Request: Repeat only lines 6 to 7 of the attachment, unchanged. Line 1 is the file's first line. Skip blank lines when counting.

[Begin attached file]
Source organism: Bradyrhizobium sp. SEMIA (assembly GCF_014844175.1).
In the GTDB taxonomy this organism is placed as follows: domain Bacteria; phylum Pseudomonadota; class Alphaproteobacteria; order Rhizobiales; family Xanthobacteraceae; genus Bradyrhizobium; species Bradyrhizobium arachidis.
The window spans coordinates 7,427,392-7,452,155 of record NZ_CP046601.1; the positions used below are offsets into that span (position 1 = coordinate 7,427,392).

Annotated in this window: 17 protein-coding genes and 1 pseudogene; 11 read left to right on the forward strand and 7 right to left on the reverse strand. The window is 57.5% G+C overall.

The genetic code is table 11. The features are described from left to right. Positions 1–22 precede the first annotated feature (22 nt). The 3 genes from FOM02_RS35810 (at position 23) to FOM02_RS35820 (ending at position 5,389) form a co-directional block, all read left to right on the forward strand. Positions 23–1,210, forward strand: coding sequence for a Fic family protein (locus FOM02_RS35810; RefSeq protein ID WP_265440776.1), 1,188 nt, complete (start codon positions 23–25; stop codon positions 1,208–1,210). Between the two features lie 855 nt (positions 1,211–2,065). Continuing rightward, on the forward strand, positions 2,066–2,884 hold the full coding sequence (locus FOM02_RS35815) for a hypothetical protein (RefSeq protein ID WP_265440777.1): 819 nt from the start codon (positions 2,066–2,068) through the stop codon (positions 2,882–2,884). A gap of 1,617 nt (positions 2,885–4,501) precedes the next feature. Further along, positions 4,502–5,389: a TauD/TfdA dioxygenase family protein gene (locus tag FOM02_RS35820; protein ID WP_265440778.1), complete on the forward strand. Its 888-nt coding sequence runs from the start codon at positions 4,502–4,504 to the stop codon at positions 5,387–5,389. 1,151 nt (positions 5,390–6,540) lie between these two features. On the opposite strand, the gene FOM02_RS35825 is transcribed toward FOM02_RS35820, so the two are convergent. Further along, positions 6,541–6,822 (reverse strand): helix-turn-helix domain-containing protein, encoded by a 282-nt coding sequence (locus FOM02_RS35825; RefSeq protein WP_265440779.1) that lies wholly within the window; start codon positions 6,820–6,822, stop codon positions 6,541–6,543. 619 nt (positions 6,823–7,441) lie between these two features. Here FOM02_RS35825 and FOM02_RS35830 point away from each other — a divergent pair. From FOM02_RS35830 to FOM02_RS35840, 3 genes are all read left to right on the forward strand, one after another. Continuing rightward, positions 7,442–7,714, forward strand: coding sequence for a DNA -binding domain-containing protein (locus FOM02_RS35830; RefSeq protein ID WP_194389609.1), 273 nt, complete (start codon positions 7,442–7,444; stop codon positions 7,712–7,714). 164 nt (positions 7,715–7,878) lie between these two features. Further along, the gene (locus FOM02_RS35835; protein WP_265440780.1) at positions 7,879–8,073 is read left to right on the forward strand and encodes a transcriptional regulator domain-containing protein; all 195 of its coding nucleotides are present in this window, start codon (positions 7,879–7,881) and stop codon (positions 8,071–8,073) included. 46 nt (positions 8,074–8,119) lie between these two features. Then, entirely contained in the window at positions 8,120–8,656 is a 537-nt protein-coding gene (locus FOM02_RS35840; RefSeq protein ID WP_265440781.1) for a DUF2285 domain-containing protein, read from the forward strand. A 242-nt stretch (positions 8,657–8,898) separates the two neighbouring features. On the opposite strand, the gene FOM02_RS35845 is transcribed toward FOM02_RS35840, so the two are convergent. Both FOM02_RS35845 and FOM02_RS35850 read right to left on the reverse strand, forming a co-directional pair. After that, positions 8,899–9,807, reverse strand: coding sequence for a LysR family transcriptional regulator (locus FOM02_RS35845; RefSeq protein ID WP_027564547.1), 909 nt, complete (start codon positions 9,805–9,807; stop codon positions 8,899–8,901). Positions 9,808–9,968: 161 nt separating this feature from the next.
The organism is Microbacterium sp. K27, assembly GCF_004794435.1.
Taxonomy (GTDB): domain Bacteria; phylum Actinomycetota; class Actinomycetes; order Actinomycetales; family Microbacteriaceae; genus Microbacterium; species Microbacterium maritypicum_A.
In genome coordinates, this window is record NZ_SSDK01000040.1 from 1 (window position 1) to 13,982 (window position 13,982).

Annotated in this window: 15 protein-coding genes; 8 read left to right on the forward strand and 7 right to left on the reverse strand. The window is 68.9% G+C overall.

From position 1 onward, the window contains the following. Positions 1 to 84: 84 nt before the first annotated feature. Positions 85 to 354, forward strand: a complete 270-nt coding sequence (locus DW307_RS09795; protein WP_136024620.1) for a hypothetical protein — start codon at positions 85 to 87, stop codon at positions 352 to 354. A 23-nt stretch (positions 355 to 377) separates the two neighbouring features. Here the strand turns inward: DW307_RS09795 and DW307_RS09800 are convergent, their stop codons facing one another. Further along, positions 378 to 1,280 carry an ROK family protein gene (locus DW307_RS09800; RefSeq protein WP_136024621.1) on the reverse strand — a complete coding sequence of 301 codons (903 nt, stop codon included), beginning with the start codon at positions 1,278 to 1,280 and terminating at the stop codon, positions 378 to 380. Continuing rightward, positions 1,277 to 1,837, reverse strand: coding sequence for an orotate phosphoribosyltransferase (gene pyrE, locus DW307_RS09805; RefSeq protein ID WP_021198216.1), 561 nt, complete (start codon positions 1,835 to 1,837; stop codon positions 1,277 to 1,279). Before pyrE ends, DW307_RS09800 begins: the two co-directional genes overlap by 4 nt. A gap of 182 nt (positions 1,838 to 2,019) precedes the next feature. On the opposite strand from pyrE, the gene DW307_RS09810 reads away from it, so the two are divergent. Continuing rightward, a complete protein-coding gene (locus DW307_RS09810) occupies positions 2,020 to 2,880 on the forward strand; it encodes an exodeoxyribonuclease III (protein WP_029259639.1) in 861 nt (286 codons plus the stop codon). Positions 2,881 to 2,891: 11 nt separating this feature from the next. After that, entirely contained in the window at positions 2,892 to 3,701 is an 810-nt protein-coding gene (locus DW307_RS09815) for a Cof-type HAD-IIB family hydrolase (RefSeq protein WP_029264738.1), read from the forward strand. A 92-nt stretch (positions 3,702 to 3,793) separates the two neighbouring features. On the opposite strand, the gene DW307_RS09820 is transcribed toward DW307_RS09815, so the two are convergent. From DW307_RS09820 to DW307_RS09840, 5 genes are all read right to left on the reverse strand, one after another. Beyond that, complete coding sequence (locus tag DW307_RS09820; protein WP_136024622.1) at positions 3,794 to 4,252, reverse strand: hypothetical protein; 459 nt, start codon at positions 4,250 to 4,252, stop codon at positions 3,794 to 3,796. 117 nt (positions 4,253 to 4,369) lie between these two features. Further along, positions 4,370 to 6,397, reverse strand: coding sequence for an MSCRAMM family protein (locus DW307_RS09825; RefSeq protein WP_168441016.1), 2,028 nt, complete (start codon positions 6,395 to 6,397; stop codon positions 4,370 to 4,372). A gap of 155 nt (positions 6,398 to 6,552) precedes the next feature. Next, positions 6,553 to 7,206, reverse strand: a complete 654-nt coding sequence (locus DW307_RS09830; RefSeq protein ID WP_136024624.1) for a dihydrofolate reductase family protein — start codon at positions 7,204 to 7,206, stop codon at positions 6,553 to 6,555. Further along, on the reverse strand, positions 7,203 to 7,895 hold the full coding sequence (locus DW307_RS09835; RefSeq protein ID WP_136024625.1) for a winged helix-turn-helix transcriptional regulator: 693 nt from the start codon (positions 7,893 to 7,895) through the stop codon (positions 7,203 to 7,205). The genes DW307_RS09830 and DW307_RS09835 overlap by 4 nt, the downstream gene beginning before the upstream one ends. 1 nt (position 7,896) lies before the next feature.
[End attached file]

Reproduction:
The organism is Microbacterium sp. K27, assembly GCF_004794435.1.
Taxonomy (GTDB): domain Bacteria; phylum Actinomycetota; class Actinomycetes; order Actinomycetales; family Microbacteriaceae; genus Microbacterium; species Microbacterium maritypicum_A.